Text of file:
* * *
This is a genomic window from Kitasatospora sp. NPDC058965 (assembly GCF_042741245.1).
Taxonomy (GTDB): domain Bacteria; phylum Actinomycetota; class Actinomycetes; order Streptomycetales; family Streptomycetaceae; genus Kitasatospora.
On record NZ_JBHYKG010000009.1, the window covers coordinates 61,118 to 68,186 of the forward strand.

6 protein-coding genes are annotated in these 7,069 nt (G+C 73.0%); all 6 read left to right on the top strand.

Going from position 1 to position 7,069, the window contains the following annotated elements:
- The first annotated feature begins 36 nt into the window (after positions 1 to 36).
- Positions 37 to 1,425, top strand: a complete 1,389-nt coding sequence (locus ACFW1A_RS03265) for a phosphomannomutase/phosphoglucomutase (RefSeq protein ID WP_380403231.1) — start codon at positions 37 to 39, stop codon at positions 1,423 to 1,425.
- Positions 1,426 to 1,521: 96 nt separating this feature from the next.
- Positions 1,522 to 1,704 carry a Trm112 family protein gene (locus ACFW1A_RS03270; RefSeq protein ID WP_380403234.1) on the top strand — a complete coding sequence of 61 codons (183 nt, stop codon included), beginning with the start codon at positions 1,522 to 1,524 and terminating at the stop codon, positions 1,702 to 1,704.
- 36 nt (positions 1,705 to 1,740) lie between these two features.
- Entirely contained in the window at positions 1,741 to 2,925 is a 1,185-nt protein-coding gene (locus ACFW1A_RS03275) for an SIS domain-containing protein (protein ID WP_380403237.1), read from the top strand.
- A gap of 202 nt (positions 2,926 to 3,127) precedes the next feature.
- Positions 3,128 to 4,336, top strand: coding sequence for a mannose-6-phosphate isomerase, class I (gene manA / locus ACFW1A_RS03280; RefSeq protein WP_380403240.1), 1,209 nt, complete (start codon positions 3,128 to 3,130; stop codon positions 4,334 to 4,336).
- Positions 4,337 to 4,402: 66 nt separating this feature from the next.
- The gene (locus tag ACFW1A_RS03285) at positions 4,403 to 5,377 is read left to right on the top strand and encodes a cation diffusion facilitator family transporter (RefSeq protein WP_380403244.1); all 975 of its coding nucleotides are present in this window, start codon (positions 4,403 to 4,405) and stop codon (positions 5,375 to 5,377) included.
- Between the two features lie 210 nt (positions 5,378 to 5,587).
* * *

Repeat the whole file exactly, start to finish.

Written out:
This is a genomic window from Kitasatospora sp. NPDC058965 (assembly GCF_042741245.1).
Taxonomy (GTDB): domain Bacteria; phylum Actinomycetota; class Actinomycetes; order Streptomycetales; family Streptomycetaceae; genus Kitasatospora.
On record NZ_JBHYKG010000009.1, the window covers coordinates 61,118 to 68,186 of the forward strand.

6 protein-coding genes are annotated in these 7,069 nt (G+C 73.0%); all 6 read left to right on the top strand.

Going from position 1 to position 7,069, the window contains the following annotated elements:
- The first annotated feature begins 36 nt into the window (after positions 1 to 36).
- Positions 37 to 1,425, top strand: a complete 1,389-nt coding sequence (locus ACFW1A_RS03265) for a phosphomannomutase/phosphoglucomutase (RefSeq protein ID WP_380403231.1) — start codon at positions 37 to 39, stop codon at positions 1,423 to 1,425.
- Positions 1,426 to 1,521: 96 nt separating this feature from the next.
- Positions 1,522 to 1,704 carry a Trm112 family protein gene (locus ACFW1A_RS03270; RefSeq protein ID WP_380403234.1) on the top strand — a complete coding sequence of 61 codons (183 nt, stop codon included), beginning with the start codon at positions 1,522 to 1,524 and terminating at the stop codon, positions 1,702 to 1,704.
- 36 nt (positions 1,705 to 1,740) lie between these two features.
- Entirely contained in the window at positions 1,741 to 2,925 is a 1,185-nt protein-coding gene (locus ACFW1A_RS03275) for an SIS domain-containing protein (protein ID WP_380403237.1), read from the top strand.
- A gap of 202 nt (positions 2,926 to 3,127) precedes the next feature.
- Positions 3,128 to 4,336, top strand: coding sequence for a mannose-6-phosphate isomerase, class I (gene manA / locus ACFW1A_RS03280; RefSeq protein WP_380403240.1), 1,209 nt, complete (start codon positions 3,128 to 3,130; stop codon positions 4,334 to 4,336).
- Positions 4,337 to 4,402: 66 nt separating this feature from the next.
- The gene (locus tag ACFW1A_RS03285) at positions 4,403 to 5,377 is read left to right on the top strand and encodes a cation diffusion facilitator family transporter (RefSeq protein WP_380403244.1); all 975 of its coding nucleotides are present in this window, start codon (positions 4,403 to 4,405) and stop codon (positions 5,375 to 5,377) included.
- Between the two features lie 210 nt (positions 5,378 to 5,587).